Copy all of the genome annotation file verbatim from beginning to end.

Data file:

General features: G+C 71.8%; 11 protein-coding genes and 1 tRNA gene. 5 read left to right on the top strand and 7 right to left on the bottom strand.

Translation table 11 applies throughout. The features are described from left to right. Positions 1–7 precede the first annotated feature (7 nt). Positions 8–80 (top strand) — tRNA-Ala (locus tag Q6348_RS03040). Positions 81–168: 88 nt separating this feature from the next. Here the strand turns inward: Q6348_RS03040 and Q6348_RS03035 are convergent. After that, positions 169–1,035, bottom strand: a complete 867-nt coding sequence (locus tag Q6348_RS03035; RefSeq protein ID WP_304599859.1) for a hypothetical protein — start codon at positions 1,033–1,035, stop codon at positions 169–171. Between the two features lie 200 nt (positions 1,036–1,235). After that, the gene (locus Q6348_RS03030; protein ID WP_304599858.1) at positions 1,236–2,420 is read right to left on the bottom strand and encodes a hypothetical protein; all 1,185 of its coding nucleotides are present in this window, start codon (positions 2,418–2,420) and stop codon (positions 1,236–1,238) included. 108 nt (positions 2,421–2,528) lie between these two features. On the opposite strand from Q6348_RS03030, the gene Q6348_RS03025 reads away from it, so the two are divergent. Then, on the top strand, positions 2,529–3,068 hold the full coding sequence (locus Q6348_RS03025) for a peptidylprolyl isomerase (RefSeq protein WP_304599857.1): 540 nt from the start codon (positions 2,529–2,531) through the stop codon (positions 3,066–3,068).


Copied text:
General features: G+C 71.8%; 11 protein-coding genes and 1 tRNA gene. 5 read left to right on the top strand and 7 right to left on the bottom strand.

Translation table 11 applies throughout. The features are described from left to right. Positions 1–7 precede the first annotated feature (7 nt). Positions 8–80 (top strand) — tRNA-Ala (locus tag Q6348_RS03040). Positions 81–168: 88 nt separating this feature from the next. Here the strand turns inward: Q6348_RS03040 and Q6348_RS03035 are convergent. After that, positions 169–1,035, bottom strand: a complete 867-nt coding sequence (locus tag Q6348_RS03035; RefSeq protein ID WP_304599859.1) for a hypothetical protein — start codon at positions 1,033–1,035, stop codon at positions 169–171. Between the two features lie 200 nt (positions 1,036–1,235). After that, the gene (locus Q6348_RS03030; protein ID WP_304599858.1) at positions 1,236–2,420 is read right to left on the bottom strand and encodes a hypothetical protein; all 1,185 of its coding nucleotides are present in this window, start codon (positions 2,418–2,420) and stop codon (positions 1,236–1,238) included. 108 nt (positions 2,421–2,528) lie between these two features. On the opposite strand from Q6348_RS03030, the gene Q6348_RS03025 reads away from it, so the two are divergent. Then, on the top strand, positions 2,529–3,068 hold the full coding sequence (locus Q6348_RS03025) for a peptidylprolyl isomerase (RefSeq protein WP_304599857.1): 540 nt from the start codon (positions 2,529–2,531) through the stop codon (positions 3,066–3,068).